Prognostic and Predictive Value of Tumor-Infiltrating Lymphocytes in a Phase III Randomized Adjuvant Breast Cancer Trial in Node-Positive Breast Cancer Comparing the Addition of Docetaxel to Doxorubicin With Doxorubicin-Based Chemotherapy: BIG 02-98

Giuseppe Viale, University of Milan, Milan
Journal of Clinical Oncology (Impact Factor: 18.43). 01/2013; 31(7). DOI: 10.1200/JCO.2011.41.0902
Source: PubMed


PURPOSEPrevious preclinical and clinical data suggest that the immune system influences prognosis and response to chemotherapy (CT); however, clinical relevance has yet to be established in breast cancer (BC). We hypothesized that increased lymphocytic infiltration would be associated with good prognosis and benefit from immunogenic CT-in this case, anthracycline-only CT-in selected BC subtypes. PATIENTS AND METHODS
We investigated the relationship between quantity and location of lymphocytic infiltrate at diagnosis with clinical outcome in 2009 node-positive BC samples from the BIG 02-98 adjuvant phase III trial comparing anthracycline-only CT (doxorubicin followed by cyclophosphamide, methotrexate, and fluorouracil [CMF] or doxorubicin plus cyclophosphamide followed by CMF) versus CT combining doxorubicin and docetaxel (doxorubicin plus docetaxel followed by CMF or doxorubicin followed by docetaxel followed by CMF). Readings were independently performed by two pathologists. Disease-free survival (DFS), overall survival (OS), and interaction with type of CT associations were studied. Median follow-up was 8 years.ResultsThere was no significant prognostic association in the global nor estrogen receptor (ER) -positive/human epidermal growth factor receptor 2 (HER2) -negative population. However, each 10% increase in intratumoral and stromal lymphocytic infiltrations was associated with 17% and 15% reduced risk of relapse (adjusted P = .1 and P = .025), respectively, and 27% and 17% reduced risk of death in ER-negative/HER2-negative BC regardless of CT type (adjusted P = .035 and P = .023), respectively. In HER2-positive BC, there was a significant interaction between increasing stromal lymphocytic infiltration (10% increments) and benefit with anthracycline-only CT (DFS, interaction P = .042; OS, P = .018). CONCLUSION
In node-positive, ER-negative/HER2-negative BC, increasing lymphocytic infiltration was associated with excellent prognosis. Further validation of the clinical utility of tumor-infiltrating lymphocytes in this context is warranted. Our data also support the evaluation of immunotherapeutic approaches in selected BC subtypes.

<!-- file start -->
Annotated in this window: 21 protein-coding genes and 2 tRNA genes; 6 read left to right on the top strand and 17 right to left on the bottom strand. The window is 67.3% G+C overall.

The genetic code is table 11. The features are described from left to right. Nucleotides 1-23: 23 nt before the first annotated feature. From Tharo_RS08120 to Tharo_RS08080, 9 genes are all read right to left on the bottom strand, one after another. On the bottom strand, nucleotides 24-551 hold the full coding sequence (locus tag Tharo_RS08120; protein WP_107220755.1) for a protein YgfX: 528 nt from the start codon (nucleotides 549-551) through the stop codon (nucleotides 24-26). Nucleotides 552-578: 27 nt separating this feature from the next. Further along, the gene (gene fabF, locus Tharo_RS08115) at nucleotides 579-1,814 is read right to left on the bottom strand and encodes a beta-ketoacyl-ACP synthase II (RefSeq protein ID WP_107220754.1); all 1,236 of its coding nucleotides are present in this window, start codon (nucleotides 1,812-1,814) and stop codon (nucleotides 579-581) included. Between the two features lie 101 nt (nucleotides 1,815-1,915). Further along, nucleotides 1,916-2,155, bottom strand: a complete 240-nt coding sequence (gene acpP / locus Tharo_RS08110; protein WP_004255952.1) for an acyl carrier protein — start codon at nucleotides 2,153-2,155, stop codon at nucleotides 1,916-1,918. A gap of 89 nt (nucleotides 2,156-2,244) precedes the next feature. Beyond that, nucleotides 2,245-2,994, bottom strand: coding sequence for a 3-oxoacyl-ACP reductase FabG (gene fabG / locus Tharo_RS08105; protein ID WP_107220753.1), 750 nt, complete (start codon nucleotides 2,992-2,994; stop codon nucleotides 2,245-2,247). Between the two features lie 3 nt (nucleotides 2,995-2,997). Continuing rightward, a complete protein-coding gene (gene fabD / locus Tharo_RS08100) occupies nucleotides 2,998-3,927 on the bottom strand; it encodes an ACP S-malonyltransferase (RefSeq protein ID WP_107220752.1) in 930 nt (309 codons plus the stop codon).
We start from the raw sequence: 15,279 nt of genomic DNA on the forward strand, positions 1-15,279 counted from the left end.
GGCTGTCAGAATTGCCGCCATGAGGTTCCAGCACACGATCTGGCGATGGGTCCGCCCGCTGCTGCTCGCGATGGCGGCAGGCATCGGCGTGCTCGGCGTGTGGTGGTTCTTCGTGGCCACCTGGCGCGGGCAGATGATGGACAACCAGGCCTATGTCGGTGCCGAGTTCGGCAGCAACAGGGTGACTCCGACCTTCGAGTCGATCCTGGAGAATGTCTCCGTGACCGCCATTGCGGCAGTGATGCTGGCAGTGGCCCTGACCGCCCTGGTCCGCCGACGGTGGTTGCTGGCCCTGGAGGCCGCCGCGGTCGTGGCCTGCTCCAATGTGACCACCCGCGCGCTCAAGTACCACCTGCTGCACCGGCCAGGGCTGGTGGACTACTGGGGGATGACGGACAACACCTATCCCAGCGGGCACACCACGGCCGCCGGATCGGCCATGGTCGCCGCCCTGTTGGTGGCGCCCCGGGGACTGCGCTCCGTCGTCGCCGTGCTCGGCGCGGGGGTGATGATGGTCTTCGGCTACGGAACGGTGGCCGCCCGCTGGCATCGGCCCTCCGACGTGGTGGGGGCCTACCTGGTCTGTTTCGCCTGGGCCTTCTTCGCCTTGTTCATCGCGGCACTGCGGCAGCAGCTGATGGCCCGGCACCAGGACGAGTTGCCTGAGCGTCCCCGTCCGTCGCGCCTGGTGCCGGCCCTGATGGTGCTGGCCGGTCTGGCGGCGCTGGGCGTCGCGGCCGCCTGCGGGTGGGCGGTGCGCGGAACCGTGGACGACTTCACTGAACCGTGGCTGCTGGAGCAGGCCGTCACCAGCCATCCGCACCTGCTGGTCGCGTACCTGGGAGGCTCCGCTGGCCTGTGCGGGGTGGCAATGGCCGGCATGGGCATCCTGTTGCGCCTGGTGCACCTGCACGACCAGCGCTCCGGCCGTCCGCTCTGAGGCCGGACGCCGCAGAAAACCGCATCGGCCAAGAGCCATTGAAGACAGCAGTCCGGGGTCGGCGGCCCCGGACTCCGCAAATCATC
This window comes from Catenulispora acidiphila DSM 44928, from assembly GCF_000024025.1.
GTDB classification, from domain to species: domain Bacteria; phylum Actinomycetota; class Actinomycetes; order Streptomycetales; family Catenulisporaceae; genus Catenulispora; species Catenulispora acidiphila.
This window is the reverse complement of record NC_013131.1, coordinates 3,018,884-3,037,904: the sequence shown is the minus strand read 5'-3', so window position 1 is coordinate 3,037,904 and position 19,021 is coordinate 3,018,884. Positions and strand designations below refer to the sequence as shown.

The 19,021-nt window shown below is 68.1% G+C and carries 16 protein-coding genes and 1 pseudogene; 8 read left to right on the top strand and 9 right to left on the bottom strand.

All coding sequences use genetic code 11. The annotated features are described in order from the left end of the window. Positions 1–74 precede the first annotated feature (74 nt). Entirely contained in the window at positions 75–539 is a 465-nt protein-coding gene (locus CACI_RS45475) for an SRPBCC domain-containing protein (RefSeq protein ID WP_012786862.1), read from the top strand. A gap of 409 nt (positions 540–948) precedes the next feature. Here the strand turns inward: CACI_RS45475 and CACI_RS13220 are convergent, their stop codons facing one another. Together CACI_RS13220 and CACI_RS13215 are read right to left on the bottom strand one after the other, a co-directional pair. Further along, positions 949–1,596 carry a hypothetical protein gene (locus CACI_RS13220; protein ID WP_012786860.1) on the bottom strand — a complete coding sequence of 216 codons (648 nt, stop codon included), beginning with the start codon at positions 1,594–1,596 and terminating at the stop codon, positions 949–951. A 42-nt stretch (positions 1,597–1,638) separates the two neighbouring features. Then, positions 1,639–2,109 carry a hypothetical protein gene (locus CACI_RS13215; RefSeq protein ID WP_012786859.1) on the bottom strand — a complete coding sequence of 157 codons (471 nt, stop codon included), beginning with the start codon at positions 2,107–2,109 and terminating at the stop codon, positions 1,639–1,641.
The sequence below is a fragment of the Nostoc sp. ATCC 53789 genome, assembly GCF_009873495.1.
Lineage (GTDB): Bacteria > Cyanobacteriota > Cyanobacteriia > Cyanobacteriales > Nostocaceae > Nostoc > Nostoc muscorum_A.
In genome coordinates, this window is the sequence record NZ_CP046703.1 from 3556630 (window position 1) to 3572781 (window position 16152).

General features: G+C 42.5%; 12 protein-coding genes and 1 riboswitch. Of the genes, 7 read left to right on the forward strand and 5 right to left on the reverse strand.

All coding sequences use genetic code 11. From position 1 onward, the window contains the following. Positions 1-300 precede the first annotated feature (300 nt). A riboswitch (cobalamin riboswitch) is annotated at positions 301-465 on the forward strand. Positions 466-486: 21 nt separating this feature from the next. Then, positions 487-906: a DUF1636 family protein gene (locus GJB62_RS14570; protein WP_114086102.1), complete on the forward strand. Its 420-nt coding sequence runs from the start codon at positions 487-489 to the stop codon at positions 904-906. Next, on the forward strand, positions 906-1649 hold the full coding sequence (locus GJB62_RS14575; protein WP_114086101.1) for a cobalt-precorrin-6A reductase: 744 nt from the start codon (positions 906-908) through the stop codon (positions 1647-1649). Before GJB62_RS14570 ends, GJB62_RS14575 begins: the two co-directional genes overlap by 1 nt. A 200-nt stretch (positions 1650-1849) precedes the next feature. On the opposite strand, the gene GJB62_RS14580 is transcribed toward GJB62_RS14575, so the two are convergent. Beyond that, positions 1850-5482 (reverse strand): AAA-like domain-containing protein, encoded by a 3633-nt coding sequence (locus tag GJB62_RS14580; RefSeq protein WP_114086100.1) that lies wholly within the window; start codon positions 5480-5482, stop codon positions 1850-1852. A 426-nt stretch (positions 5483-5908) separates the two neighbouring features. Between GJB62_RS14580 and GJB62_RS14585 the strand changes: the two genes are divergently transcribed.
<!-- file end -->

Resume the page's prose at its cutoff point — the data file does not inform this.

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Available from: Sherene Loi
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    • "neoadjuvant CRT (Huebner et al, 2012; Agarwal et al, 2013; Fokas et al, 2014), and factors associated with CRT response remain poorly understood. The presence of tumour-infiltrating lymphocytes (TILs) is associated with improved clinical outcome in many cancers (Cho et al, 2003; Zhang et al, 2003; Hiraoka et al, 2006; Loi et al, 2013). In colorectal cancer, the density of tumour-infiltrating T cells is a strong prognostic indicator, even after adjustment for clinical and molecular risk factors (Pages et al, 2005; Galon et al, 2006; Nosho et al, 2010). "
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    ABSTRACT: Background: Foxp3(+) regulatory T cells (Tregs) play a vital role in preventing autoimmunity, but also suppress antitumour immune responses. Tumour infiltration by Tregs has strong prognostic significance in colorectal cancer, and accumulating evidence suggests that chemotherapy and radiotherapy efficacy has an immune-mediated component. Whether Tregs play an inhibitory role in chemoradiotherapy (CRT) response in rectal cancer remains unknown. Methods: Foxp3(+), CD3(+), CD4(+), CD8(+) and IL-17(+) cell density in post-CRT surgical samples from 128 patients with rectal cancer was assessed by immunohistochemistry. The relationship between T-cell subset densities and clinical outcome (tumour regression and survival) was evaluated. Results: Stromal Foxp3(+) cell density was strongly associated with tumour regression grade (P=0.0006). A low stromal Foxp3(+) cell density was observed in 84% of patients who had a pathologic complete response (pCR) compared with 41% of patients who did not (OR: 7.56, P=0.0005; OR: 5.27, P=0.006 after adjustment for presurgery clinical factors). Low stromal Foxp3(+) cell density was also associated with improved recurrence-free survival (HR: 0.46, P=0.03), although not independent of tumour regression grade. Conclusions: Regulatory T cells in the tumour microenvironment may inhibit response to neoadjuvant CRT and may represent a therapeutic target in rectal cancer.British Journal of Cancer advance online publication 8 December 2015. doi:10.1038/bjc.2015.427